James FitzGibbon
James FitzGibbon was a British soldier and hero of the War of 1812.Born to Garrett FitzGibbon and Mary Widenham in Glin, County Limerick, Ireland, he enlisted in the Knight of Glin's Yeomanry Corps at age 15

James FitzJames, 1st Duke of Berwick
James FitzJames, 1st Duke of Berwick, 1st Duke of Fitz-James, 1st Duke of Liria and Jérica was an Anglo-French military leader, illegitimate son of King James II of England by Arabella Churchill, sister of the 1st Duke of Marlborough

James Forten
James Forten was an African-American abolitionist and wealthy businessman. He worked at many jobs, including dentist, carpenter, pastor and minuteman.

James G. Watt
James Gaius Watt served as U.S. Secretary of the Interior for President Ronald Reagan from 1981 to 1983.-Early life and career:

James Gillespie
James Gillespie was a Democratic-Republican U.S. Congressman from North Carolina between 1793 and 1799.

James Goldsmith
Sir James Michael "Jimmy" Goldsmith was an Anglo-French billionaire financier and tycoon. Towards the end of his life, he became a magazine publisher and a politician. In 1994, he was elected to represent France as a Member of the European Parliament and he subsequently founded the short-lived eurosceptic Referendum Party in the United Kingdom

James Gosling
James A. Gosling, OC is a computer scientist, best known as the father of the Java programming language.-Education and career:In 1977, Gosling received a B.Sc in Computer Science from the University of Calgary

James H. Flatley
Vice Admiral James Henry "Jimmy" Flatley Jr. was a World War II naval aviator and tactician for the United States Navy-Early life:

James H. Lane (general)
James Henry Lane was a university professor and Confederate general in the American Civil War.He is considered to be the father of Virginia Polytechnic Institute and State University and is the namesake of the University's oldest building, Lane Hall.-Early life:Lane was born in Mathews Court House, Virginia

James Haldane
James Alexander Haldane was a Scottish independent church leader.- Biography :The younger son of Captain James Haldane of Airthrey House, in Stirlingshire, he was born at Dundee

James Hanratty
James Hanratty , a petty criminal with no history of violence, was the eighth-to-last person in the United Kingdom to be hanged after being convicted of the murder of Michael Gregsten at Deadman's Hill on the A6, near the village of Clophill, Bedfordshire, England, on 23 August 1961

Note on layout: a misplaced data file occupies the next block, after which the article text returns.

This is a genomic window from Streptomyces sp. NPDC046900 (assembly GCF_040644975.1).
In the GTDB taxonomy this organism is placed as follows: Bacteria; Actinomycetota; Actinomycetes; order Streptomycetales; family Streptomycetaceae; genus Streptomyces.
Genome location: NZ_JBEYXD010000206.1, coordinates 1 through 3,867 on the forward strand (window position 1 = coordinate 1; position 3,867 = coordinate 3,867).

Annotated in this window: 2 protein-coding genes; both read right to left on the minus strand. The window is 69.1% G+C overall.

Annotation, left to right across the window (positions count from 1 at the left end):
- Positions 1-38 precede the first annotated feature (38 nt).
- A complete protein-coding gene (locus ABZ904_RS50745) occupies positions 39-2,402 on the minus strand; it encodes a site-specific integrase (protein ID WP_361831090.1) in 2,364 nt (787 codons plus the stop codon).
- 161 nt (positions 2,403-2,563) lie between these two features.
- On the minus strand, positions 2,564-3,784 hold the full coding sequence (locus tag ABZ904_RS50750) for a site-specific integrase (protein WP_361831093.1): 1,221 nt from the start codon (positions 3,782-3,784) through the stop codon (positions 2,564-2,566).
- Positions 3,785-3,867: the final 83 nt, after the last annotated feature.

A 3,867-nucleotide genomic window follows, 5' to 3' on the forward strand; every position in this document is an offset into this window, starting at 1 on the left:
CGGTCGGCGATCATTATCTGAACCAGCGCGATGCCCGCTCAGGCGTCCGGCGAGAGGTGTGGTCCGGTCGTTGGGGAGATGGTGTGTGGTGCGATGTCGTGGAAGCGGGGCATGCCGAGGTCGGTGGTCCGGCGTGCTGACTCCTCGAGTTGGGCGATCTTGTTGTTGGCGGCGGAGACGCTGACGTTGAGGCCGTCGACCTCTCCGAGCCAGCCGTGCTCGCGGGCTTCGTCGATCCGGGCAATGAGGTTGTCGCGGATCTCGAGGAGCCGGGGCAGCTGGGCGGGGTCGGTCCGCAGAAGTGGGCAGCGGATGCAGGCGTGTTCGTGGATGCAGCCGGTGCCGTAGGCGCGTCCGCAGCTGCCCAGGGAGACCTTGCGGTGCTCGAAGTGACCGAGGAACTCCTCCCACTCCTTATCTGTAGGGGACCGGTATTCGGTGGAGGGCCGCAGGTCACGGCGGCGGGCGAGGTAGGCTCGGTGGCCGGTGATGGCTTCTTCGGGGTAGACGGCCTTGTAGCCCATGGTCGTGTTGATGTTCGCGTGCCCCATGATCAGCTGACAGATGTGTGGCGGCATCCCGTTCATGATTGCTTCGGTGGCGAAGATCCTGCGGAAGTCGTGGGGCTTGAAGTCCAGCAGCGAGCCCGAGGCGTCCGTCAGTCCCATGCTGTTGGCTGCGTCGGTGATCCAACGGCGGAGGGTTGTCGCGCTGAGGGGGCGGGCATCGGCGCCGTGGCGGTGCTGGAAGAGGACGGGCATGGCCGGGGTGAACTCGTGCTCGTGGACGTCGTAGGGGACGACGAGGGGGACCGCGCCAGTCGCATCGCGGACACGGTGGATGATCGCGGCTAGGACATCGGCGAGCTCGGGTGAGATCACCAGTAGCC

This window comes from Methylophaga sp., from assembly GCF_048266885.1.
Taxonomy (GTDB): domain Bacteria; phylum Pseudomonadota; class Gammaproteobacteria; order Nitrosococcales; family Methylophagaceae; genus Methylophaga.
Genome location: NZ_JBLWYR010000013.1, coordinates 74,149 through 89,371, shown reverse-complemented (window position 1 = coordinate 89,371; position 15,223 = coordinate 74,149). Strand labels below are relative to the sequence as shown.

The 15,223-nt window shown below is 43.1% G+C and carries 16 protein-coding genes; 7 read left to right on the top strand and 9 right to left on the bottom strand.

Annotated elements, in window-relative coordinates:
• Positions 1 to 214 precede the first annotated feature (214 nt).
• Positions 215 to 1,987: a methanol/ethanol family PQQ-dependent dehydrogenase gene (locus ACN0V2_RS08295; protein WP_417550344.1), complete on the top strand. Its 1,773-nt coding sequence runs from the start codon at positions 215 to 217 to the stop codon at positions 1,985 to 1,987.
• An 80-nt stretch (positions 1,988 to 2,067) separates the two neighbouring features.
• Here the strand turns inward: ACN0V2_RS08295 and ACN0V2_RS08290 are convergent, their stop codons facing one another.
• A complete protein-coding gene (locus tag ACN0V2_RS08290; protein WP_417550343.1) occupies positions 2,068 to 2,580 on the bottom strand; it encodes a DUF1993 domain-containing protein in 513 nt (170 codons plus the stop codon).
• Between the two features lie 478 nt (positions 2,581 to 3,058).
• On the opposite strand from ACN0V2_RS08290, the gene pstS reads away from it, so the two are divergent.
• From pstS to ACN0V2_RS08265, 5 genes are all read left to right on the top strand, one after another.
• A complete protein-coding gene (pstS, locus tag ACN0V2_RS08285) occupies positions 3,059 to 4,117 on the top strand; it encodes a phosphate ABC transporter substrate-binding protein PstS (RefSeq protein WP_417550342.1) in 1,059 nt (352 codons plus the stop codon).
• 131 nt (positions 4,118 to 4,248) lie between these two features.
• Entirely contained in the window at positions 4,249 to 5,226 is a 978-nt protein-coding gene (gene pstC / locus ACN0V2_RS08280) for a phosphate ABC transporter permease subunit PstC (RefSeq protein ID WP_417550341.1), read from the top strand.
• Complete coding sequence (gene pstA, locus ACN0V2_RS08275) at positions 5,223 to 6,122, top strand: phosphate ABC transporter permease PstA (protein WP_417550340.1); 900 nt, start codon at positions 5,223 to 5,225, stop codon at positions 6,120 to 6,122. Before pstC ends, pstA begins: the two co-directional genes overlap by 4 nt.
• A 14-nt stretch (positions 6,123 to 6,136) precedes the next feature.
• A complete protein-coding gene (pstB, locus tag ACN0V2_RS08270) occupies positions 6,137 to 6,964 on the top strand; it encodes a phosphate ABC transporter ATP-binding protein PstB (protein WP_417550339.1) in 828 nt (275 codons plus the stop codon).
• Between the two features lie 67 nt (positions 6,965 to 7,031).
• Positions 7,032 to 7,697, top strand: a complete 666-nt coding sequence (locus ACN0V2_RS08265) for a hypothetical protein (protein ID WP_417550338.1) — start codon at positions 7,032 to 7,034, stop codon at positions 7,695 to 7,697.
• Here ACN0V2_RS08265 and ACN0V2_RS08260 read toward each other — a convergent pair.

James Herbert
James Herbert, OBE is a best-selling English horror writer who originally worked as the art director of an advertising agency. He is a full-time writer who also designs his own book covers and publicity.-Family:

James Hillhouse
James Hillhouse was an American lawyer, real estate developer, and politician from New Haven, Connecticut. He represented Connecticut in both the U.S. House and Senate

James Hilton
James Hilton was an English novelist who wrote several best-sellers, including Lost Horizon and Goodbye, Mr. Chips.-Biography:

James Horner
James Roy Horner is an American composer, orchestrator and conductor of orchestral and film music. He is noted for the integration of choral and electronic elements in many of his film scores, and for frequent use of Celtic musical elements

James I of England
James VI and I was King of Scots as James VI from 24 July 1567 and King of England and Ireland as James I from the union of the English and Scottish crowns on 24 March 1603

James II of England
James II & VII was King of England and King of Ireland as James II and King of Scotland as James VII, from 6 February 1685. He was the last Catholic monarch to reign over the Kingdoms of England, Scotland, and Ireland

James J. Archer
James Jay Archer was a lawyer and an officer in the United States Army during the Mexican-American War, and he later served as a general in the Confederate States Army during the American Civil War.

James J. Corbett
James John "Gentleman Jim" Corbett was an Irish-American heavyweight boxing champion, best known as the man who defeated the great John L. Sullivan. He also coached boxing at the Olympic Club in San Francisco

James J. Hill
James Jerome Hill , was a Canadian-American railroad executive. He was the chief executive officer of a family of lines headed by the Great Northern Railway, which served a substantial area of the Upper Midwest, the northern Great Plains, and Pacific Northwest

James J. Jeffries
James Jackson Jeffries was a world heavyweight boxing champion.His greatest assets were his enormous strength and stamina. Using a technique taught to him by his trainer, former welterweight and middleweight champion Tommy Ryan, Jeffries fought out of a crouch with his left arm extended forward

James Joyce
James Augustine Aloysius Joyce was an Irish novelist and poet, considered to be one of the most influential writers in the modernist avant-garde of the early 20th century

James K. Polk
James Knox Polk was the 11th President of the United States . Polk was born in Mecklenburg County, North Carolina. He later lived in and represented Tennessee. A Democrat, Polk served as the 17th Speaker of the House of Representatives and the 12th Governor of Tennessee

James Kerwin
James Kerwin is an American film and theatre director.Kerwin, who attended Parkway Central High School in Chesterfield, Missouri, has been noted for his Shakespearean adaptations of A Midsummer Night's Dream, Cardenio and Venus and Adonis